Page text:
If you think acidic foods like lemons and tomatoes are safer foods, think again. In 2002, an outbreak of salmonella was reported from participants in the U.S. Transplant Games held at Disney’s Wide World of Sports Complex in Orlando, Florida. The culprit was thought to be Roma tomatoes.
by Toby Amidor in Food Safety, Grocery Shopping, September 21, 2011
- Safe turkey, safe fixins' = safe family.
Thanksgiving is the start of the holiday season where friends, family, and loved ones gather to have one fantastic meal after another. It’s not the time to skimp on those food safety habits that can make or break the festivities. Here are some simple reminders.
Purchasing the Goodies
At the market, be sure you check the quality of all the products you buy. Look at the color, firmness, and texture of the produce and meats and don’t forget to check the expiration dates on packaged foods. Once you pay for your groceries, be sure to get them stored in the proper place immediately—refrigerator, freezer or pantry. A few extra stops on the way home is plenty of time for bacteria to have a party on your food.
Make room for your turkey—overcrowding your freezer or fridge can actually raise temperatures dangerously high and spoil your food and ruin your equipment.
by Dana Angelo White in Food Safety, July 13, 2011
We all buy food somewhere – from the grocery store, farmers’ market, membership clubs or specialty markets. These places must all follow food safety practices to keep food safe. Sadly, this isn’t always the case. Keep your eyes peeled for some of these frequent “ick” factors wherever you shop.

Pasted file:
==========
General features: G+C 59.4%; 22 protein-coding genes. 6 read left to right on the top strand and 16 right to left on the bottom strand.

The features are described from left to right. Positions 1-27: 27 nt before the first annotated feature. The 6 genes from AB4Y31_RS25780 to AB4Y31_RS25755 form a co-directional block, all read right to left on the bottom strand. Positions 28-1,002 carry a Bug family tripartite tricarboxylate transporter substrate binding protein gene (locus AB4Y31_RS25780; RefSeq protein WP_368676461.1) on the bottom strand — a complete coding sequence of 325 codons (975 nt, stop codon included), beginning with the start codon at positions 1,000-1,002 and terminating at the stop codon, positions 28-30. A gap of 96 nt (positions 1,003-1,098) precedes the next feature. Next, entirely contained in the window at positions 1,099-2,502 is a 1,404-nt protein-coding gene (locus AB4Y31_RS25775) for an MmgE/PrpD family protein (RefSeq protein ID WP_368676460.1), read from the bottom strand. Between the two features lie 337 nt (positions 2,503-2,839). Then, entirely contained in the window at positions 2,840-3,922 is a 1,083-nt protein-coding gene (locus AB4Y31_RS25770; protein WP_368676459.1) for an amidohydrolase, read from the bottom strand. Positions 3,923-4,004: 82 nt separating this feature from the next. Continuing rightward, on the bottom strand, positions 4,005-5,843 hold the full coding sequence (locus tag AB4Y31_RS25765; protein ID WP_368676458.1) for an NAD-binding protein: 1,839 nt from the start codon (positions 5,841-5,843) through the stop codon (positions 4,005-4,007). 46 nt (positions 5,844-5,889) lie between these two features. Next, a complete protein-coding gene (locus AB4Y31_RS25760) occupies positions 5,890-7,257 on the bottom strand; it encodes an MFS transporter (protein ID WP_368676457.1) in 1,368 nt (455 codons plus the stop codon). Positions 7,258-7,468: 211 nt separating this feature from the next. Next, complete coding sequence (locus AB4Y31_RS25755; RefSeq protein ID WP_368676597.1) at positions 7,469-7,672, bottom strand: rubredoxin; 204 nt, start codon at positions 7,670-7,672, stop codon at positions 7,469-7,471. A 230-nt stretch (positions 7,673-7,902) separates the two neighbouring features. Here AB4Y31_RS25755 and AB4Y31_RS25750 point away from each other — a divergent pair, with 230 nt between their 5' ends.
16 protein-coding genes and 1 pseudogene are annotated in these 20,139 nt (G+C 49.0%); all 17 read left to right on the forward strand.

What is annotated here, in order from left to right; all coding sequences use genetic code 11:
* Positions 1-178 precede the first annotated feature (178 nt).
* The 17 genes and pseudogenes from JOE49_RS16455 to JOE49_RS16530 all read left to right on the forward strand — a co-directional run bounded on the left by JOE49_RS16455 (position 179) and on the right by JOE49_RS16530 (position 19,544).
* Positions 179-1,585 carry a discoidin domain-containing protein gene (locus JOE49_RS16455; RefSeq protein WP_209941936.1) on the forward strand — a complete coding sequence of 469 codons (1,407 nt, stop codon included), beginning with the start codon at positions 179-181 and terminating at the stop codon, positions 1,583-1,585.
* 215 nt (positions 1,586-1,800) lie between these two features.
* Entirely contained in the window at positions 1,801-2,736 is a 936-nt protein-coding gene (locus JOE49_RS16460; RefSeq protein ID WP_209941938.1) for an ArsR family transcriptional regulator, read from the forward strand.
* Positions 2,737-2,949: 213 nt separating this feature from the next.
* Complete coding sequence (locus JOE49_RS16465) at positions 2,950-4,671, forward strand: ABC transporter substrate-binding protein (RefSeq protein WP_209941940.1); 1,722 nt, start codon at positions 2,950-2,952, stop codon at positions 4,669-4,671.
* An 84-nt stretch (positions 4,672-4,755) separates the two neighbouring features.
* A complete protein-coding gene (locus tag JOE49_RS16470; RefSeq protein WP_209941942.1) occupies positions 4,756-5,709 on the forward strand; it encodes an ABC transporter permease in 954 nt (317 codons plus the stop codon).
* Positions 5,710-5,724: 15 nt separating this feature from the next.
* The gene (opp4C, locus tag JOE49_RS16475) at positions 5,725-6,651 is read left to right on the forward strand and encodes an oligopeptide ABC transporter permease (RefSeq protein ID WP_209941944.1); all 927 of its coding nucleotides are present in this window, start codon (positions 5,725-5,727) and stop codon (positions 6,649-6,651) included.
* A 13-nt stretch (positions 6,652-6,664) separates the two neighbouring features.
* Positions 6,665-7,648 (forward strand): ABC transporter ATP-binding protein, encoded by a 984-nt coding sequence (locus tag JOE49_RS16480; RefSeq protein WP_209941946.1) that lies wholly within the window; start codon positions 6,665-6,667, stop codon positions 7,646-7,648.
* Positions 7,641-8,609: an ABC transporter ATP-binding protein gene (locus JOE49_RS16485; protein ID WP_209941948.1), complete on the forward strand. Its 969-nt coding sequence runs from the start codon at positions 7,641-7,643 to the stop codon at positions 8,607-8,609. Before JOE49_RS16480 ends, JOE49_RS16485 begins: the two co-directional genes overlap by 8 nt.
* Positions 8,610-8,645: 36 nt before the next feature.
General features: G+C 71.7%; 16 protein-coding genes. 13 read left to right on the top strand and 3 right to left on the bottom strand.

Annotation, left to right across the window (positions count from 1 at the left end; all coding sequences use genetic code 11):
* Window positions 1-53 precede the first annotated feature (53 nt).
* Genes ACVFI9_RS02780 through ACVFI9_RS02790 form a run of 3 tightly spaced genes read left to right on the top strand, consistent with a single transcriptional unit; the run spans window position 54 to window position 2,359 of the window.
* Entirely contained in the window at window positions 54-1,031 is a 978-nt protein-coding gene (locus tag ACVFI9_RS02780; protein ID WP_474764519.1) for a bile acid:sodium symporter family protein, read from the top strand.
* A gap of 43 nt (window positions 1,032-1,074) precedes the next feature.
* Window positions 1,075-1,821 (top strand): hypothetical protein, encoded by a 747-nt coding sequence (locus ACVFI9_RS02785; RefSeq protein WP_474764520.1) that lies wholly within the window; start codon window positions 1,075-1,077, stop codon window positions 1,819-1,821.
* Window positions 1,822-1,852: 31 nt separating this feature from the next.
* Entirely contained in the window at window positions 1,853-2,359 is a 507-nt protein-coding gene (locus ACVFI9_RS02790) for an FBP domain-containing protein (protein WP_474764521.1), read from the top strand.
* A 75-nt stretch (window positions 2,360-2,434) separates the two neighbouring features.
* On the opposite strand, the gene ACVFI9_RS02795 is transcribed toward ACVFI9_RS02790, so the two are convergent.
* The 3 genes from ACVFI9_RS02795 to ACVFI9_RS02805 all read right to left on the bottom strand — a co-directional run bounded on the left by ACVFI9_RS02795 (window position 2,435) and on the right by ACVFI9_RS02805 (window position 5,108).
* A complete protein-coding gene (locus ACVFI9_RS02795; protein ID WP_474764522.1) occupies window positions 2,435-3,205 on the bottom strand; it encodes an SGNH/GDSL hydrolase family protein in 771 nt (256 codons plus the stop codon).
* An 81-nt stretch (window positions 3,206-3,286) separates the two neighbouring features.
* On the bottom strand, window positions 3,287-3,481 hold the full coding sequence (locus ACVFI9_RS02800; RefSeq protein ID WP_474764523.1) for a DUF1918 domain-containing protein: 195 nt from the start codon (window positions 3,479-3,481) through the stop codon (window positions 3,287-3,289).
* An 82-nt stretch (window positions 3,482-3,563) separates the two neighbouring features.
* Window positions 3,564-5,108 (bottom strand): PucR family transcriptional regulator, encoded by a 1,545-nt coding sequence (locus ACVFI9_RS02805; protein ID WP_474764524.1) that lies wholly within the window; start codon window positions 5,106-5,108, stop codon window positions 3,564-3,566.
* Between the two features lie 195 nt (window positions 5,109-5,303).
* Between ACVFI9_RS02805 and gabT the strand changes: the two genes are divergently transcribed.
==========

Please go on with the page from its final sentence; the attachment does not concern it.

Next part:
All establishments that sell food must adhere to food safety guidelines. They get inspected just like restaurants. During your next trip to the market, take a few minutes to visually inspect the premises yourself. Here are few things to take notice of:
- Do the floors look clean?
- Are spills being cleaned up immediately?
- Is the canned food dusty?
- Do the deli and other service counters appear clean?
- Is the stock well organized?
- Is food displayed within its expiration date?
- Does the produce look fresh?
- Are there signs of pests like mouse droppings or roaches?
by Toby Amidor in Food News, Food Safety, December 10, 2010
Global food-borne illness outbreaks have been on the rise in recent years. So why is the U.S. considering putting an end to screening foods to make sure they’re free of some of the deadliest bacteria?
In The News
The LA Times reports the House of Representatives passed a bill last month to do away with funding for a 10-year old program that screens commonly contaminated produce for the presence of harmful bacteria. Now it’s on to the Senate.
This program has lead to nearly 20 food recalls over the last 2 years. Budget restraints and complaints of “unnecessary recalls” are being blamed for the possible reallocation of funds.
by Toby Amidor in Dining Out, Food Safety, September 11, 2009
The Centers for Disease Control estimates that tens of millions of Americans become ill and thousands die from foodborne illnesses each year. With the rapidly increasing rate of foodborne illnesses hitting the United States, something needs to be done. That’s where the new food safety bill comes into play.
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by Toby Amidor in Food Safety, Healthy Tips, May 1, 2009
Buffets are everywhere these days — Sunday brunch, wedding receptions or the local chain restaurant. I just got back from a trip to Israel, and our hotel even offered breakfast and dinner buffets. Now, I’ve seen some clean and well-managed buffets before, but this place’s spread was definitely not one of them. Of course, it’s not all the restaurant’s fault. We diners can be beastly.
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Undercooked food just makes me sick! Literally. Lots of other people, too. Most folks blame food illnesses on a stomach bug or the flu, but often the cause is your own food. A thermometer is good weapon for killing off pesky food bacteria.